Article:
And there are certainly better options before us. The first part of solving a problem is to scope it. There’s a widely declared assumption that New Zealand needs 150 megawatts (MW) of new power generation each year for all foreseeable years. That’s around 3% extra per annum. Hence the supply side case for more power stations. The 150MW figure seems carved into stone, but in fact it is highly debatable when you flip your thinking from the supply side to the demand side of the business.

There are some who say energy efficiency has little role to play. Dr Don Elder, Chief Executive of Solid Energy (the main coal supplier), recently wrote that New Zealand industry is already very energy efficient. This assertion suits his position, but it is wrong. Almost every large electricity user can find ways to save 5, 10 or 15% of the electricity it uses each year at less than the cost of new supply. Energy efficiency is already having a significant impact on demand growth and some companies are already finding those savings. This is routine. Since these companies use 60% of our power, even a small improvement in efficiency across the board makes a difference and, as some companies have already shown, energy efficiency isn’t a one-off thing – there is still scope for fine tuning systems from time to time and gaining additional savings.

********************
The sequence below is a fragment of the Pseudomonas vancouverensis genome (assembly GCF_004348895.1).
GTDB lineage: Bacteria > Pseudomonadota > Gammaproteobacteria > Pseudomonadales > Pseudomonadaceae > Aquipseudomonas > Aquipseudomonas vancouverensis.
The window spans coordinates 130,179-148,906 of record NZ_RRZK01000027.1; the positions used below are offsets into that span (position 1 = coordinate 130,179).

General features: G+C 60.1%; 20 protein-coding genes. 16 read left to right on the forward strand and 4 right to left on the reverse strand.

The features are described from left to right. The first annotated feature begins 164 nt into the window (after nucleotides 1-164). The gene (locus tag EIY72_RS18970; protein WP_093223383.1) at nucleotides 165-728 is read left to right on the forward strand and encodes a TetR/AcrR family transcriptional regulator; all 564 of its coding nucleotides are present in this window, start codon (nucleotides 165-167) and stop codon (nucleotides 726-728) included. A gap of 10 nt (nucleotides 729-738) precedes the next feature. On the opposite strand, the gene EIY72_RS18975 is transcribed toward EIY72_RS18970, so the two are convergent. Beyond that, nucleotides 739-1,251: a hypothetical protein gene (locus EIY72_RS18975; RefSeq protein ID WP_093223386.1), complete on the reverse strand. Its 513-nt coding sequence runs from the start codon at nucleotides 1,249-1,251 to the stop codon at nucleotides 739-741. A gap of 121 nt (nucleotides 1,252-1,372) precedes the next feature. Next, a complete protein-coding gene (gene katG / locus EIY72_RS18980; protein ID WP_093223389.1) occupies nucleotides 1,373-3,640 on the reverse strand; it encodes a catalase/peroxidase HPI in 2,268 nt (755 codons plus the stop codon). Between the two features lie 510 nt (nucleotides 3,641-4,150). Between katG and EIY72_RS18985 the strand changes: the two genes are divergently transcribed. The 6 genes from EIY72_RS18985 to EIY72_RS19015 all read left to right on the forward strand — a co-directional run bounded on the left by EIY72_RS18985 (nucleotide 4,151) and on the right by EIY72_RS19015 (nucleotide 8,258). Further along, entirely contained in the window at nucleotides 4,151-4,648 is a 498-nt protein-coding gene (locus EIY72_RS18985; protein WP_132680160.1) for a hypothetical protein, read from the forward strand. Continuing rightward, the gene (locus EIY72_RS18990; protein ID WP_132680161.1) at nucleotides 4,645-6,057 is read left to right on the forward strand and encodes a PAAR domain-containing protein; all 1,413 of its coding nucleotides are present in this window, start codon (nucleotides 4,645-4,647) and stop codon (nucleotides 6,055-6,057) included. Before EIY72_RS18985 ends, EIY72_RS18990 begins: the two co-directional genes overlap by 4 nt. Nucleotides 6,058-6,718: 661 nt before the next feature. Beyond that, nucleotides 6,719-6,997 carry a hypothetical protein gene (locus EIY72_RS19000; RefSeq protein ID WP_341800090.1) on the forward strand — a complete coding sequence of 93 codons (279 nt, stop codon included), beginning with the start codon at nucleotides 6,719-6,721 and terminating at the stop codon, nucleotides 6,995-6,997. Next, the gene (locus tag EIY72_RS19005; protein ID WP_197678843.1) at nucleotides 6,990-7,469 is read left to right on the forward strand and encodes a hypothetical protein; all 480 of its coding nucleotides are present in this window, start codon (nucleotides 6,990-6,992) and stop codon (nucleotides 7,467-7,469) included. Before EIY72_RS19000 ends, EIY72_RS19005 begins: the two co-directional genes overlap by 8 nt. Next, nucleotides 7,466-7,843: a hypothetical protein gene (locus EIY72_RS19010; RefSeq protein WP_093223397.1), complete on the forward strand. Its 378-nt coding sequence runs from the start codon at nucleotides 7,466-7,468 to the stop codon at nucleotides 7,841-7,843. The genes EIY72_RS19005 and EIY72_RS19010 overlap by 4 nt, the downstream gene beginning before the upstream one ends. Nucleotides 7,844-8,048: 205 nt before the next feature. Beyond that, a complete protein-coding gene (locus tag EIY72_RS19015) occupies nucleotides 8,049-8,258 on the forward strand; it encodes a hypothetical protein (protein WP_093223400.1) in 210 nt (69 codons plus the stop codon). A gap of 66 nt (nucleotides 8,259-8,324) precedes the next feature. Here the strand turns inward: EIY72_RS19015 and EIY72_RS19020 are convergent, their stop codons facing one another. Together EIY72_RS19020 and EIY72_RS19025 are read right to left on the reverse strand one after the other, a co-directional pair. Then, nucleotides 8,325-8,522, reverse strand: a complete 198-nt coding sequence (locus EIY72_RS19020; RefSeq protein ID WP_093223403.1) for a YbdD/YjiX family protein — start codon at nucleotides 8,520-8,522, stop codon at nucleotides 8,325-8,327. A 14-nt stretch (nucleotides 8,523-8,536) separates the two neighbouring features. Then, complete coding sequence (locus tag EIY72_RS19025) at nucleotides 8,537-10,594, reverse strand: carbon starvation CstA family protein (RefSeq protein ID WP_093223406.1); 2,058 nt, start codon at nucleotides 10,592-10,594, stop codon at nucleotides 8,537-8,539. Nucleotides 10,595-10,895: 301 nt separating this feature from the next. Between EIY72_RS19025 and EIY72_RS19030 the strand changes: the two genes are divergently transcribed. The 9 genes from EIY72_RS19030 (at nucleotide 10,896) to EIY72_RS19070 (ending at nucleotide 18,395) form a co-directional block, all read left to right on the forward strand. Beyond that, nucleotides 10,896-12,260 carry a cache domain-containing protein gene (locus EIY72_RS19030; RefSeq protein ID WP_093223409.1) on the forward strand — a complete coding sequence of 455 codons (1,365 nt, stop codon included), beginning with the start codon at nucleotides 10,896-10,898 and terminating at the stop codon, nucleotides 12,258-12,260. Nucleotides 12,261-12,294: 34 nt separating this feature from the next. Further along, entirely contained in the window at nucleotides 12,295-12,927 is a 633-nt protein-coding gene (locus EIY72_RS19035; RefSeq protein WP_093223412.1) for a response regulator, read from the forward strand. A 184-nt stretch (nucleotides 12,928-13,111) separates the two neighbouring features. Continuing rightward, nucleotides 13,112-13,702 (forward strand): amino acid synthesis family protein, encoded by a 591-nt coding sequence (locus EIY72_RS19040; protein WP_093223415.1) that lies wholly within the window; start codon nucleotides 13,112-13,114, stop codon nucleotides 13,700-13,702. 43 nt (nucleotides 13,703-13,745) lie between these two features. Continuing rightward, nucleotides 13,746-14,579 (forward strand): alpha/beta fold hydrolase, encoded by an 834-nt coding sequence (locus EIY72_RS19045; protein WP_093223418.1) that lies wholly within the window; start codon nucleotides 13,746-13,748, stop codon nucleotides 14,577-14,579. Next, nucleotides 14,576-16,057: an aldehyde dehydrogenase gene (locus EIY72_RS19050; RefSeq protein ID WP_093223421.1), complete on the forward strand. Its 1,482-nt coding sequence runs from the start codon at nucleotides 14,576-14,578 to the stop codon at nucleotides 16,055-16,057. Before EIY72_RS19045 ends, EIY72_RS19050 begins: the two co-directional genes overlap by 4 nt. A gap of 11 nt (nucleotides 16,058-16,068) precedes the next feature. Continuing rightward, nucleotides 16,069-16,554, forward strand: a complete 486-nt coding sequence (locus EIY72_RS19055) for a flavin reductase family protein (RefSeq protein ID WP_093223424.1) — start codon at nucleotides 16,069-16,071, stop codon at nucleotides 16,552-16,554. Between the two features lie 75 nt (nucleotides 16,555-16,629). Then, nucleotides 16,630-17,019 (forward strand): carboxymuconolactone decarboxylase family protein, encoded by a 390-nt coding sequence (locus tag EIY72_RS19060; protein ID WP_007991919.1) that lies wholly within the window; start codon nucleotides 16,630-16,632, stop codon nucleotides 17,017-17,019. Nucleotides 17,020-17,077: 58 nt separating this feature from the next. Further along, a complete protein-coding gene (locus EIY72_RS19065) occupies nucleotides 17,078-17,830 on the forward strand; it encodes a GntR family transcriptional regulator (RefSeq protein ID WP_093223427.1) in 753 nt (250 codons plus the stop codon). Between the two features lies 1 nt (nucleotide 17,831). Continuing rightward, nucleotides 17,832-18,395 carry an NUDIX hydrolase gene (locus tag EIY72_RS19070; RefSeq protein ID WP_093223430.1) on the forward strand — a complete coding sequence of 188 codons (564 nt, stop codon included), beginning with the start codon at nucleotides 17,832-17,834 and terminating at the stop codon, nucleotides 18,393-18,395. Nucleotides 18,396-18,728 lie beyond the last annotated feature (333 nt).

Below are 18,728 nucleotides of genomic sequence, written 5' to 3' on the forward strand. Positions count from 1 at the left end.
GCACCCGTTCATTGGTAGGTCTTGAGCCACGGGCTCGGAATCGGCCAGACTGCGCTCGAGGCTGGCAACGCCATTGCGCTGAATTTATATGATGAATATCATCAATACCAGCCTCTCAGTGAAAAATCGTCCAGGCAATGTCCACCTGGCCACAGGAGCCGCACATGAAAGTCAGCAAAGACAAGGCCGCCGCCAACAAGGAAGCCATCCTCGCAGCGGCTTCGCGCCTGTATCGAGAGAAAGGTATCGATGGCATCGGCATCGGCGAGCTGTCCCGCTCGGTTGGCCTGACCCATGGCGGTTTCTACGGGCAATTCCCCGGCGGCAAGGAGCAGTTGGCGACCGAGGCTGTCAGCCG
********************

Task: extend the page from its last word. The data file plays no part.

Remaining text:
A short history lesson. New Zealand’s development in the 20th century was fuelled as much by cheap power as it was by grass and wool and meat. Lakes and rivers, once dammed, gave cheap and apparently endless electricity. This enabled our industries to develop, and it enabled us – the most remote nation on earth – to enjoy first world lifestyles in our homes. However, anything which is cheap and inexhaustible will often be wasted.

Naturally we became gluttons for power, but it couldn’t last. The next phase of our national growth will be fuelled by smart thinking about how to get the most out of electricity, as well as how best to produce it. Most developed companies started ‘decoupling’ energy use from economic growth more than a decade ago but in New Zealand there is still the belief that economic growth and increased energy demand must go hand in hand. It doesn’t have to.